Brownlow became MP for Armagh in the Irish Parliament in 1639. During the Irish Rebellion of 1641, Brownlow's castle and bawn were destroyed, and he and his wife and family were taken prisoner and brought to Armagh and then to Dungannon in County Tyrone. The land was then passed to the McCanns and the O'Hanlons. In 1642, Brownlow and his family were released by the forces of Lord Conway, and as the rebellion ended they returned to their estate in Lurgan. William Brownlow died in 1660, but the family went on to contribute to the development of the linen industry which peaked in the town in the late 17th century.
An Gorta Mór/The Great Hunger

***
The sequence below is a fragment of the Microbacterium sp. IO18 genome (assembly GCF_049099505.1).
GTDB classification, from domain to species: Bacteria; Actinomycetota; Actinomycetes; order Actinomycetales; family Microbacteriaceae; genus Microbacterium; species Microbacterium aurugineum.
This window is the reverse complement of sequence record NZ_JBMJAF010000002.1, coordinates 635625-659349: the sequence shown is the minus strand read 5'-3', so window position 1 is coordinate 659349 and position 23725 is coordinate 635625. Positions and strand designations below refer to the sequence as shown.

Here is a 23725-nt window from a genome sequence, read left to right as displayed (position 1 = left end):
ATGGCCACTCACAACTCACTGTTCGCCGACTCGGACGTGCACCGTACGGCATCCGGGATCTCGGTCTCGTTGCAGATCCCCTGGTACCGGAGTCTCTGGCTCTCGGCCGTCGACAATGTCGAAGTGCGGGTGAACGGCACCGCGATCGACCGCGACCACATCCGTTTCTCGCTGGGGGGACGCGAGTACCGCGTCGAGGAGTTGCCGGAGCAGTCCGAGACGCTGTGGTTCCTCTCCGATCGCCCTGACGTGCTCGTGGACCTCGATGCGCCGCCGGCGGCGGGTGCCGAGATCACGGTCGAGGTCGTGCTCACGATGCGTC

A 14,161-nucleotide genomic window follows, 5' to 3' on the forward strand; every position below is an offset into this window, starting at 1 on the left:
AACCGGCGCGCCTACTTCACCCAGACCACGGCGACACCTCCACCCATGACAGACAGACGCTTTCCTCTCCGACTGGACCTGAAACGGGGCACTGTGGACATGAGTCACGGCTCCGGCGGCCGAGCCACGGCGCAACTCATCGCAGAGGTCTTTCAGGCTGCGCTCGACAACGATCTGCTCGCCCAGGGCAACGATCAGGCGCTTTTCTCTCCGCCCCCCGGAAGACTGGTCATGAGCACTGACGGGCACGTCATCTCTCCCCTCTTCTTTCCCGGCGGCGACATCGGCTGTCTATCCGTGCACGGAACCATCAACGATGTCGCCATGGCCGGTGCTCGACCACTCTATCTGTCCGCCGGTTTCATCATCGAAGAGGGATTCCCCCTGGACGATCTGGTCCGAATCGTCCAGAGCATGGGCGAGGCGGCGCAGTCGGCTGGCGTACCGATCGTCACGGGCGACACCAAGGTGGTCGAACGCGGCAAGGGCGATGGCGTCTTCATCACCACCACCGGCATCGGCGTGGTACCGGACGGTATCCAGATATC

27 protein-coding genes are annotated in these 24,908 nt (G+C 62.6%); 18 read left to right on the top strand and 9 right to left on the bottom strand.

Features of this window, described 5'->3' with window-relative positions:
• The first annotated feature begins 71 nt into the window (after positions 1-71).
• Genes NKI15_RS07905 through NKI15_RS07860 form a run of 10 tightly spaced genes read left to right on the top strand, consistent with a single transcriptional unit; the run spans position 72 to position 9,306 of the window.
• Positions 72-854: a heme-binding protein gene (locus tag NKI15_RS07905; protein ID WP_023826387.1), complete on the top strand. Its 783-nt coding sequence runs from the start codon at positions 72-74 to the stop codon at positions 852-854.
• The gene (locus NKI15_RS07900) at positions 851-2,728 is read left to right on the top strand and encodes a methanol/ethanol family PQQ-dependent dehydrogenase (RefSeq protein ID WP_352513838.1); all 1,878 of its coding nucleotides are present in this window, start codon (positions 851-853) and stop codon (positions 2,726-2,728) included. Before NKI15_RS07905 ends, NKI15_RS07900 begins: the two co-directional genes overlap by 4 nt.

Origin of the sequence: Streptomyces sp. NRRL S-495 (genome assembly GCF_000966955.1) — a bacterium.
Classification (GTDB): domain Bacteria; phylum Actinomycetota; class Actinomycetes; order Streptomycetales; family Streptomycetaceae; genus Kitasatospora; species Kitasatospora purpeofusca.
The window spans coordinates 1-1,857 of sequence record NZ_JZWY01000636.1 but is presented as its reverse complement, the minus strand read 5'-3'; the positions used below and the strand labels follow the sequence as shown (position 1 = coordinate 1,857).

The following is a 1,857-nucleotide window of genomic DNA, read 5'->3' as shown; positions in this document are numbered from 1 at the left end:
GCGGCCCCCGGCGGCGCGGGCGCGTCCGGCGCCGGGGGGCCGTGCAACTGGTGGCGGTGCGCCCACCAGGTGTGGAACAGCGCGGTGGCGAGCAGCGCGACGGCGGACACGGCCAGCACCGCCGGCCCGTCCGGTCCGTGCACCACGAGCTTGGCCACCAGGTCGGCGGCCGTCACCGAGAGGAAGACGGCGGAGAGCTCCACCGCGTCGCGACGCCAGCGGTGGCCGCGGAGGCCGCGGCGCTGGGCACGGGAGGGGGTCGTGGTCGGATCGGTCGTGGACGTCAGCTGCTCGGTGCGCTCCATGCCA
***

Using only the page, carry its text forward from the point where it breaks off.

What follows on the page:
A workhouse was built in Lurgan and opened in 1841 under the stipulations of the Poor Law which stated that each Poor Law Union would build a workhouse to give relief to the increasing numbers of destitute poor. In 1821 the population of Lurgan was 2,715, this increased to 4,677 by 1841. There were a couple of reasons for this large growth in population. Firstly the opportunities provided by the booming linen industry led many to abandon their meagre living in rural areas and migrate to Lurgan in the hope of gaining employment. Secondly the ever- expanding town gave tradesmen the opportunity to secure work in the construction of new buildings such as Brownlow House. The large numbers of poor workers migrating to the town inevitably resulted in over-crowding and a very low standard of living. When the potato crop failed for a second time in 1846 the resulting starvation led to a quickly overcrowded workhouse which by the end of 1846 exceeded its 800 capacity. In an attempt to alleviate the problem a relief committee was established in Lurgan as they were in other towns. The relief committees raised money by subscription from local landowners, gentry and members of the clergy and were matched by funds from Dublin. With these monies food was bought and distributed to the ever-increasing numbers of starving people at soup kitchens. In an attempt to provide employment and thereby give the destitute the means to buy food, Lord Lurgan devised a scheme of land- drainage on his estate. The so-called 'famine roads' were not built in Lurgan to the same extent as the rest of Ireland, although land owners also provided outdoor relief by employing labourers to lower hills and repair existing road. During the period 1846 to 1849 the famine claimed 2,933 lives in the Lurgan Union alone. The Lurgan workhouse was situated in the grounds of what is now Lurgan Hospital and a commemorative mural can be seen along the adjacent Tandragee Road.